Conservation Expert Challenges Environmental Protection Dogma
The Endangered Species Act intends to protect the country's most vulnerable animals and their habitats. To that end, the law, in part, gives the government the right to seize land that protected creatures call home-even if that land is privately owned.
"Endangered and threatened species rely on private land for their habitat," says Jonathan Adler, a Case Western Reserve environmental law specialist, noting that about two-thirds of the continental U.S. is privately owned. "Without conservation on private lands, meaningful ecological conservation cannot be achieved."
However, landowners who find themselves playing host to any of the more than 1,300 protected species are legally obligated to forfeit their land to the government to protect the animal and preserve its habitat. And they are usually not compensated for their losses.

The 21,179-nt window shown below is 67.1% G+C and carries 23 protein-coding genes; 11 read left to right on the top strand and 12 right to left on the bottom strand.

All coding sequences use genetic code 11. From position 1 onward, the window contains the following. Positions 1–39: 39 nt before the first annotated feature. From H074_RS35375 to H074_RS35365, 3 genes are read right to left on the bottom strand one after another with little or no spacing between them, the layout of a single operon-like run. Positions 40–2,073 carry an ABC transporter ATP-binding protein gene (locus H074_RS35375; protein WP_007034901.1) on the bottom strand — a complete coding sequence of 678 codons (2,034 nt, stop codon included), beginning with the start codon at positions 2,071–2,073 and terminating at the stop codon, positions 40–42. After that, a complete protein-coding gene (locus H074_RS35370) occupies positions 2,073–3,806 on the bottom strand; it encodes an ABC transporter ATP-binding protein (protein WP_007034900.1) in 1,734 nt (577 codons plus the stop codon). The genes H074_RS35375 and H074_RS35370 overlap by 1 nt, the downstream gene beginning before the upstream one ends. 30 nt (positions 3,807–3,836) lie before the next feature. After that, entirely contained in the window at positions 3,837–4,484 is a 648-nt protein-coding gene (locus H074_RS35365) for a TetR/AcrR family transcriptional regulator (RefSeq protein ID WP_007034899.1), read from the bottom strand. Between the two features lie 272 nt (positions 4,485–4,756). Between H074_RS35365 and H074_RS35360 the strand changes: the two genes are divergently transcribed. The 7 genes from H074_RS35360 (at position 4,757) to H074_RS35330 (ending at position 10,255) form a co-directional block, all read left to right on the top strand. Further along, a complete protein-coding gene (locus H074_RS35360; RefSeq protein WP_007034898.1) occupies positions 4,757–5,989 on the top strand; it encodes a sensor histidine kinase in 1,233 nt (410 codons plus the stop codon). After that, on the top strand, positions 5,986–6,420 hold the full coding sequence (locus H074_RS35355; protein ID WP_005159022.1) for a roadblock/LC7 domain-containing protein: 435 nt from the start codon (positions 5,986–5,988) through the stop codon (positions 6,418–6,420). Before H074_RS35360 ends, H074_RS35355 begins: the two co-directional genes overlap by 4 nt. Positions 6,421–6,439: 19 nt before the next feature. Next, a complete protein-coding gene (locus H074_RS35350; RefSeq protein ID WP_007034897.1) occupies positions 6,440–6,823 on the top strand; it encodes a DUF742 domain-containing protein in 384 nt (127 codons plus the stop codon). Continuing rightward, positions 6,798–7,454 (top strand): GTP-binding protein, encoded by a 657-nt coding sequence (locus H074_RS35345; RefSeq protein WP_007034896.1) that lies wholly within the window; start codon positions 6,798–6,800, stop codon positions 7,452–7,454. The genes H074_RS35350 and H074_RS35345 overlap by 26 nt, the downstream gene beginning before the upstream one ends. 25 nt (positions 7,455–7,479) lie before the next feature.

Therein lies the problem, Adler says. Contrary to conventional wisdom, which theorizes that requiring the government to pay landowners for the property would discourage government action and therefore limit protection efforts, Adler argues that failing to pay landowners for the intrusion is even more destructive to the creatures and habitats that the act strives to protect.
For example, he says, because landowners know they will not be compensated for land that harbors endangered species, they have no incentive to make their lands suitable to the animals. It is in their best financial interest, he says, to quickly develop their property and eliminate the potential for endangered animals to move in. They will cut down trees that are known to attract a particular species, avoid growing crops that vulnerable animals feed on or take other preventive measures to deter protected species.
"Once land is developed, the threat of regulation drops significantly," he says. "Failing to compensate these landowners decreases voluntary conservation efforts and can encourage the destruction of environmental resources on private land."
Adler is editing the forthcoming book Rebuilding the Ark: New Perspectives on Endangered Species Act Reform, which is set for release later this year.